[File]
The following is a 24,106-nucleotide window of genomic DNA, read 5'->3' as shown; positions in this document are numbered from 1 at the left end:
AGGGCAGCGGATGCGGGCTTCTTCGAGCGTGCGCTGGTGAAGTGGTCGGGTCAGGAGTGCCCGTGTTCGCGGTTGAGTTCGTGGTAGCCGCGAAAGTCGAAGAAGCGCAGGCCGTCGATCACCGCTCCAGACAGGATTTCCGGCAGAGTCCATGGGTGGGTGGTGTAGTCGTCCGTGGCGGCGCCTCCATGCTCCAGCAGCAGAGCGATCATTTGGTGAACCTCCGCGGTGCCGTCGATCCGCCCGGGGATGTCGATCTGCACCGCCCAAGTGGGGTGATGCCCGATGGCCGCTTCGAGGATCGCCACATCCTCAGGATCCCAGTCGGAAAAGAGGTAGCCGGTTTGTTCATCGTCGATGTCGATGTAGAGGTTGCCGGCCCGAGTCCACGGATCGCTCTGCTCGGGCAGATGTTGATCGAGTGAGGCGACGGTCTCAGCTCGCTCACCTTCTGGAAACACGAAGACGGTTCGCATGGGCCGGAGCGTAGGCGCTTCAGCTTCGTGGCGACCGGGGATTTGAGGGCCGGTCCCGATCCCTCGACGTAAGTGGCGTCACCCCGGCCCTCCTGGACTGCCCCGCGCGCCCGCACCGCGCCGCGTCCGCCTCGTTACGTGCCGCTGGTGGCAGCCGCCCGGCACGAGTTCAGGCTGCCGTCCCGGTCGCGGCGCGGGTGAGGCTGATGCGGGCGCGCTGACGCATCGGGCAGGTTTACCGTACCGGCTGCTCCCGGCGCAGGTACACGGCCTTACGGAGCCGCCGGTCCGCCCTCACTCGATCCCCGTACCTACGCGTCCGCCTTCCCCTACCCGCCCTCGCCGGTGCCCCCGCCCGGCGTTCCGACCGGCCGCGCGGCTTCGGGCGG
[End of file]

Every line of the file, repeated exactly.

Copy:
The following is a 24,106-nucleotide window of genomic DNA, read 5'->3' as shown; positions in this document are numbered from 1 at the left end:
AGGGCAGCGGATGCGGGCTTCTTCGAGCGTGCGCTGGTGAAGTGGTCGGGTCAGGAGTGCCCGTGTTCGCGGTTGAGTTCGTGGTAGCCGCGAAAGTCGAAGAAGCGCAGGCCGTCGATCACCGCTCCAGACAGGATTTCCGGCAGAGTCCATGGGTGGGTGGTGTAGTCGTCCGTGGCGGCGCCTCCATGCTCCAGCAGCAGAGCGATCATTTGGTGAACCTCCGCGGTGCCGTCGATCCGCCCGGGGATGTCGATCTGCACCGCCCAAGTGGGGTGATGCCCGATGGCCGCTTCGAGGATCGCCACATCCTCAGGATCCCAGTCGGAAAAGAGGTAGCCGGTTTGTTCATCGTCGATGTCGATGTAGAGGTTGCCGGCCCGAGTCCACGGATCGCTCTGCTCGGGCAGATGTTGATCGAGTGAGGCGACGGTCTCAGCTCGCTCACCTTCTGGAAACACGAAGACGGTTCGCATGGGCCGGAGCGTAGGCGCTTCAGCTTCGTGGCGACCGGGGATTTGAGGGCCGGTCCCGATCCCTCGACGTAAGTGGCGTCACCCCGGCCCTCCTGGACTGCCCCGCGCGCCCGCACCGCGCCGCGTCCGCCTCGTTACGTGCCGCTGGTGGCAGCCGCCCGGCACGAGTTCAGGCTGCCGTCCCGGTCGCGGCGCGGGTGAGGCTGATGCGGGCGCGCTGACGCATCGGGCAGGTTTACCGTACCGGCTGCTCCCGGCGCAGGTACACGGCCTTACGGAGCCGCCGGTCCGCCCTCACTCGATCCCCGTACCTACGCGTCCGCCTTCCCCTACCCGCCCTCGCCGGTGCCCCCGCCCGGCGTTCCGACCGGCCGCGCGGCTTCGGGCGG